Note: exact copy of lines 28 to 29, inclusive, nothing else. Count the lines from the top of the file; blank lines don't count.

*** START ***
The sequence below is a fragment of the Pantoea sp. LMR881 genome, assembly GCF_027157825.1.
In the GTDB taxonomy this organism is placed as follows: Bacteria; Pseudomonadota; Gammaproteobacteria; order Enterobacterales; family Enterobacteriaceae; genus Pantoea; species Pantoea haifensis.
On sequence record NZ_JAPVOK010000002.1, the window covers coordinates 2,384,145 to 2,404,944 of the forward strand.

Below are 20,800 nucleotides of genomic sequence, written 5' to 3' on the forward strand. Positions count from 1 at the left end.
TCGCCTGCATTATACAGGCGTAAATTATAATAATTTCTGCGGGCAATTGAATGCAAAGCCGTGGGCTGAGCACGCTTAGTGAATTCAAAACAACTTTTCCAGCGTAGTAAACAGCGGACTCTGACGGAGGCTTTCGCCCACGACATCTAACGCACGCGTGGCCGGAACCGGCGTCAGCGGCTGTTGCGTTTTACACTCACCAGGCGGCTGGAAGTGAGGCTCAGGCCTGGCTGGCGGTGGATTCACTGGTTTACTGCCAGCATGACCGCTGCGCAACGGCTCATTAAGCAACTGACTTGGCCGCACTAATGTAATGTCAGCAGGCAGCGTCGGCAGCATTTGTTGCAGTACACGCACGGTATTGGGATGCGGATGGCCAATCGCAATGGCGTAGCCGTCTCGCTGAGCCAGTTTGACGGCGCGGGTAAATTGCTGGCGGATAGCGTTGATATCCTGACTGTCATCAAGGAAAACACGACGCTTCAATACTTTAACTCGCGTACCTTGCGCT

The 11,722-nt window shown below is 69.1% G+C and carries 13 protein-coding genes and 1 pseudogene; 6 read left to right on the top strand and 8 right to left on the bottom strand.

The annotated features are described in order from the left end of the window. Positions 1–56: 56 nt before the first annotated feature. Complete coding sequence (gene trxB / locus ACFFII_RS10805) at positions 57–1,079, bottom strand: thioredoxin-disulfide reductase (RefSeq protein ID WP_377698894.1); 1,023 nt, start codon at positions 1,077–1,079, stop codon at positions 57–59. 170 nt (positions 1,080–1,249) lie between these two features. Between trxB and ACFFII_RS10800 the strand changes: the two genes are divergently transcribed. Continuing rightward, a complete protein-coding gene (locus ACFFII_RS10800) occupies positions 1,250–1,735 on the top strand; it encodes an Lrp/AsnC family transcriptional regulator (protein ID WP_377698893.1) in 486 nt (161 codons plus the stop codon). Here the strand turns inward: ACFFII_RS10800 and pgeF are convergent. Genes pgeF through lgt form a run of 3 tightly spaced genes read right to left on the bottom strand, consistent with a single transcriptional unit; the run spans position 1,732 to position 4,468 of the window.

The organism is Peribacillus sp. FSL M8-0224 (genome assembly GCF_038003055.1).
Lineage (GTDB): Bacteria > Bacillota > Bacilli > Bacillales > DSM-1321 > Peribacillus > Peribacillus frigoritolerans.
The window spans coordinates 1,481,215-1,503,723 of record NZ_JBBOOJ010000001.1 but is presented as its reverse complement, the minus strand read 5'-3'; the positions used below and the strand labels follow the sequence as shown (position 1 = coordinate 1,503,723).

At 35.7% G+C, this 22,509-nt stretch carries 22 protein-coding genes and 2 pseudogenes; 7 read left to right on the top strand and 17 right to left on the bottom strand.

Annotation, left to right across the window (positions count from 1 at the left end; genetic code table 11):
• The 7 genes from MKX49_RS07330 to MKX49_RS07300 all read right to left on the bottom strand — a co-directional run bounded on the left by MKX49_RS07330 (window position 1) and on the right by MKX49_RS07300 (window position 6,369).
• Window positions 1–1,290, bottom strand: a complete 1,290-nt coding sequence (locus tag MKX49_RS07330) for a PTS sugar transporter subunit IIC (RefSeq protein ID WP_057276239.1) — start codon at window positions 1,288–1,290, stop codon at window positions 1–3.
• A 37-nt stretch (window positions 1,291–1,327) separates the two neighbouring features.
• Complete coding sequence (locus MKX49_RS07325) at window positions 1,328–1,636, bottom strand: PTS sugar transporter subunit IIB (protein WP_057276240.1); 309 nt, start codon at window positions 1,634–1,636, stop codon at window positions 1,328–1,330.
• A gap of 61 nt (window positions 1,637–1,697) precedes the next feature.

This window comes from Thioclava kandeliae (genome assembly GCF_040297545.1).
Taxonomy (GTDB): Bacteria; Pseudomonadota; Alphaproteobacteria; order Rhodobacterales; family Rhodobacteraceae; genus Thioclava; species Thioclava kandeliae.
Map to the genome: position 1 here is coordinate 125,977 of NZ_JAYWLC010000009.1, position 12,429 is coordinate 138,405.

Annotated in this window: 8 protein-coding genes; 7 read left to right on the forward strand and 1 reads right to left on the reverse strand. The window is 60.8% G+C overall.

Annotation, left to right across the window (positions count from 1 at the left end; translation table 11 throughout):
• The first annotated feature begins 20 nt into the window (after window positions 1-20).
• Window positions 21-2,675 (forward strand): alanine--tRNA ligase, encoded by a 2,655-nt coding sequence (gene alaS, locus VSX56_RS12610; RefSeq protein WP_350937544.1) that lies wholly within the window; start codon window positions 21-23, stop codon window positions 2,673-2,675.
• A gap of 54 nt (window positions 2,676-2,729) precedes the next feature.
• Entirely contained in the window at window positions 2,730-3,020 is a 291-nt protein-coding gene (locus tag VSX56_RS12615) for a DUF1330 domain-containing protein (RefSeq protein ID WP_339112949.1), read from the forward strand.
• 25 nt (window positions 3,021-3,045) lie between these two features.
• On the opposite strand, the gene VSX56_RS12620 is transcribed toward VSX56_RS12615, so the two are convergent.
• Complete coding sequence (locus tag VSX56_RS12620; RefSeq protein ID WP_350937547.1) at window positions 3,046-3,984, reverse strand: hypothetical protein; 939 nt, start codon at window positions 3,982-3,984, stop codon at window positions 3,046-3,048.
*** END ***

• On the opposite strand, the gene VSX56_RS12620 is transcribed toward VSX56_RS12615, so the two are convergent.
• Complete coding sequence (locus tag VSX56_RS12620; RefSeq protein ID WP_350937547.1) at window positions 3,046-3,984, reverse strand: hypothetical protein; 939 nt, start codon at window positions 3,982-3,984, stop codon at window positions 3,046-3,048.